Call Phones from Gmail Extended to 38 Languages with Lower Rates to Over 150 Destinations

Last year in August 2010, Google made it possible for those in the U.S. to call any mobile phone or landline directly from Gmail and starting today, the search company is extended this feature to outside the U.S. by offering calling in 38 new languages."We're rolling out this feature over the next few days, so […]

Last year in August 2010, Google made it possible for those in the U.S. to call any mobile phone or landline directly from Gmail and starting today, the search company is extended this feature to outside the U.S. by offering calling in 38 new languages.

"We're rolling out this feature over the next few days, so if it's available in your country you'll see a little green phone icon show up at the top of your chat list and you'll be ready to make calls (you'll need to install the voice and video plug-in if you haven't already). If you're a Google Apps user, your domain administrator must have Google Voice and Google Checkout enabled in the administrator control panel in order to be able to use this feature," informs Pierre Lebeau, Product Manager.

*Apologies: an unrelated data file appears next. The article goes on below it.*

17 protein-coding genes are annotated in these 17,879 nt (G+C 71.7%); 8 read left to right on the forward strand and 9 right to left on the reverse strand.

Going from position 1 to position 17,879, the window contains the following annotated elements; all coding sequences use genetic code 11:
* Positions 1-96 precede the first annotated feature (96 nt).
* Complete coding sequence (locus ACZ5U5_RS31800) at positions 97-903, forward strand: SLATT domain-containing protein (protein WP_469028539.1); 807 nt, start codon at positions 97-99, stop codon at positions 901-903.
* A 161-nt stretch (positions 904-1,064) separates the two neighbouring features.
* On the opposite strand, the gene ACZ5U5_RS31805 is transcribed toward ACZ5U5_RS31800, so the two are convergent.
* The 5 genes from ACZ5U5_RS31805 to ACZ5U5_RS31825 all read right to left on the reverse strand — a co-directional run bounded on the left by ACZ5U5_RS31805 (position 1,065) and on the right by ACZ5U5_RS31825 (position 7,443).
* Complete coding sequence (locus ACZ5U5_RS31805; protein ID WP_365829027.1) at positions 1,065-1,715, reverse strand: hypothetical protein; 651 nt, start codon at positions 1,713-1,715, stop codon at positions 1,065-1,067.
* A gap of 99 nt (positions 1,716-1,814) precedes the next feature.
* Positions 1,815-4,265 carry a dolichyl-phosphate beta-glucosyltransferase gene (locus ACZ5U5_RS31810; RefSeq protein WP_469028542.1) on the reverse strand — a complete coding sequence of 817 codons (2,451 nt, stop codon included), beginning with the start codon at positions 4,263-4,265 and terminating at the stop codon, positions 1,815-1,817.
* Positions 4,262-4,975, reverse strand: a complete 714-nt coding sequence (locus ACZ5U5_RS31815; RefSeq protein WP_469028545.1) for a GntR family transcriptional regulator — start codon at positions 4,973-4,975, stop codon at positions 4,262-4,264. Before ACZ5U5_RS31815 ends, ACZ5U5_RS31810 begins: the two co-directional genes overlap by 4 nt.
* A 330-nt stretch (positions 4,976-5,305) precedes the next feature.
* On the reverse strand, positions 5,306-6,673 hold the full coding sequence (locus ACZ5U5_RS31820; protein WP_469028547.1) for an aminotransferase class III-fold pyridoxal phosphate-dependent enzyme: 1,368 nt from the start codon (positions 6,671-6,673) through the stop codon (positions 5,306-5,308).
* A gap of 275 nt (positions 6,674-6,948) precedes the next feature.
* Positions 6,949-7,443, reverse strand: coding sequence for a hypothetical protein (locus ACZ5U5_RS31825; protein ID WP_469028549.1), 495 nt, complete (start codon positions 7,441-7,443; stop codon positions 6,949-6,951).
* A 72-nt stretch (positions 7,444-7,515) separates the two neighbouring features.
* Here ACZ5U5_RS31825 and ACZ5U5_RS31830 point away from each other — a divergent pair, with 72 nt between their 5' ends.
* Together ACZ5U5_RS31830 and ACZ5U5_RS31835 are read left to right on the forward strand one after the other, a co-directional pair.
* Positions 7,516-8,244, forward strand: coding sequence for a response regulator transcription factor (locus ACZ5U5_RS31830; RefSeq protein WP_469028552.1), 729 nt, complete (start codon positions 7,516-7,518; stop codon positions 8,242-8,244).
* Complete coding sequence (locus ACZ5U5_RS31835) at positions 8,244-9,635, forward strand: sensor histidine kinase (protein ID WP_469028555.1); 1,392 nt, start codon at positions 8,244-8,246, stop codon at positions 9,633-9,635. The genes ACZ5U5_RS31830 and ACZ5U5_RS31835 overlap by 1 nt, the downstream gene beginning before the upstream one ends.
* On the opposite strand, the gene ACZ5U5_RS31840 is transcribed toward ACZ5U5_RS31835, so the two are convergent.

"You can now buy calling credit in your choice of four currencies (Euros, British pounds, Canadian dollars or U.S. dollars) and there are no connection fees, so you only pay for the time you talk," Lebeau stated.

"To help reduce the cost of staying connected, we're also lowering our calling rates to over 150 destinations around the world. For example, it's now only $0.10 (or €0.08) per minute to call mobile phones in the U.K., France or Germany (landlines are $0.02/min), $0.15/minute to call mobile phones in Mexico and $0.02/min to call any phone number in China and India. The complete list is available on our rates page.

Calls to the U.S. or Canada placed within those countries will continue to be free at least for the rest of 2011. Calls to the U.S. or Canada placed from outside these countries will be charged $0.01 per minute (or €0.01, £0.01, C$0.01 per minute)," Lebeau added.

Watch the video below to see how this feature works:

[Source: Gmail blog]